Development of New Neutron Imaging Facility at the Institute of Nuclear Physics (Uzbekistan)

News, 16 July 2021

Transfer of JINR Expertise to Member States

S. E. Kichanov, E. V. Lukin, D. P. Kozlenko, V. N. Shvetsov, S. A. Kulikov, B. A. Abdurakhimov, M. Yu. Tashmetov, B. S. Yuldashev, N. B. Ismatov, A. R. Saidov, A. Normurodov

Development of neutron scattering instrumentation based on reconstructed or updated nuclear reactors is ongoing trend in several countries. The parameters of such nuclear research reactors are potentially sufficient for experimental studies of condensed matter by neutron scattering methods in the interdisciplinary fields, including condensed matter physics, materials science, non-destructive structural diagnostics, cultural and natural heritage, etc. [1, 2].

One of relatively simple and effective neutron scattering techniques is the neutron imaging (radiography and tomography). At the FLNP JINR, the proficient expertise in research using neutron imaging methods and development of relevant instrumentation have been gained during the recent years [3]. This expertise has become a subject of specific interest from the JINR Member states, having its own old reactors, recently renewed and required development of neutron scattering instrumentation. A good example is the neutron radiography and tomography facility, which was developed on the WWR-K research reactor in the Institute of Nuclear Physics (Almaty, Republic of Kazakhstan) jointly by the Frank Laboratory of Neutron Physics of JINR and INP staff [4].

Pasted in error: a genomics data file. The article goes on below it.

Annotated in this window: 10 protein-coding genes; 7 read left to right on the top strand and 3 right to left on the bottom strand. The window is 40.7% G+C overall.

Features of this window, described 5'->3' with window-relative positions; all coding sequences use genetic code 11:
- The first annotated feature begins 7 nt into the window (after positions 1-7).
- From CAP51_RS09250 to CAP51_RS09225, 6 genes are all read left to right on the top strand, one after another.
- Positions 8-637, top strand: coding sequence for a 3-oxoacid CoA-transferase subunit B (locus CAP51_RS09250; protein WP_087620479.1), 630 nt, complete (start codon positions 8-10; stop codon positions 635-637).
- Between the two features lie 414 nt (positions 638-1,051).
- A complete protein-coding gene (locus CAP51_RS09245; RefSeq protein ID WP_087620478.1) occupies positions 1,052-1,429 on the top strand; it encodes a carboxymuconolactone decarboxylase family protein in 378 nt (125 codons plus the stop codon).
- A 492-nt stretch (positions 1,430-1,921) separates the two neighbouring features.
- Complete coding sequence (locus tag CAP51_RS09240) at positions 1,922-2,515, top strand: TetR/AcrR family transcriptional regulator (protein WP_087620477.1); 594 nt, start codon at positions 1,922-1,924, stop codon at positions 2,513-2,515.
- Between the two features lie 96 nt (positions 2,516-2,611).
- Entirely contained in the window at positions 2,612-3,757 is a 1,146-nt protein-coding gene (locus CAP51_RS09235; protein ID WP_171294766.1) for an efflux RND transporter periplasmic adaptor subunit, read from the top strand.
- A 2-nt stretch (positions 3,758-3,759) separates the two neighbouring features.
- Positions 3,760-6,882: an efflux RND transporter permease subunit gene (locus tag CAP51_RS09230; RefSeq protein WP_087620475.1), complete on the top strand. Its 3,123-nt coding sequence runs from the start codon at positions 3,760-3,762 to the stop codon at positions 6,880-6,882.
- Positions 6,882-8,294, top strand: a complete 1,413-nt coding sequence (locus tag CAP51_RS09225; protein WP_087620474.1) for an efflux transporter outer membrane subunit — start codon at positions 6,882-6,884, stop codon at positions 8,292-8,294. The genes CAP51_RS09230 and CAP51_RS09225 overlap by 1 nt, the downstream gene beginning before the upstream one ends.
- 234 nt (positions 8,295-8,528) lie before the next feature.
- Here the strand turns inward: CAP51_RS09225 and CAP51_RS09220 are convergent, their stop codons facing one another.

Recently, the Directorate of the Institute of Nuclear Physics of the Academy of Sciences of the Republic of Uzbekistan (INP ASRUz) expressed interest in collaboration with FLNP JINR for development of the neutron imaging facility at the WWR-SM reactor. The WWR-SM research reactor, a representative of Water-cooled Water-moderated type Reactors, is located in the Ulugbek settlement of 30 kilometers from Tashkent. It resumed operation in 2017 and now this reactor is used in a wide range of scientific areas like nuclear physics, neutron capture therapy, neutron activation analysis and irradiation of minerals, as well as for the production of radioisotopes for nuclear medicine. Taking into account growing trend of requests from the scientific community in interdisciplinary applied studies [2, 3] in engineering and plant science, geophysics, astrophysics, archeology and paleontology, it was decided to develop a new neutron imaging experimental facility. In a relatively short time, the design of the new facility, ordering and construction of necessary equipment and the installation of main components were performed by joint JINR-INP ASRUz working team. Finally, the neutron imaging facility was put into operation in 2020.

Fig. 1. The layout of the neutron imaging facility at the 5th beamline of the WWR-SM reactor [5]. The collimator system in the evacuated tube (1), the concrete biological shielding (2), detector system and goniometer position (3) are shown. The rotation goniometer (4), the scintillation screen position (5), and light-tight boron-contained polyethylene box with CCD-camera and optical lens are shown in photos of the detector system of the neutron imaging facility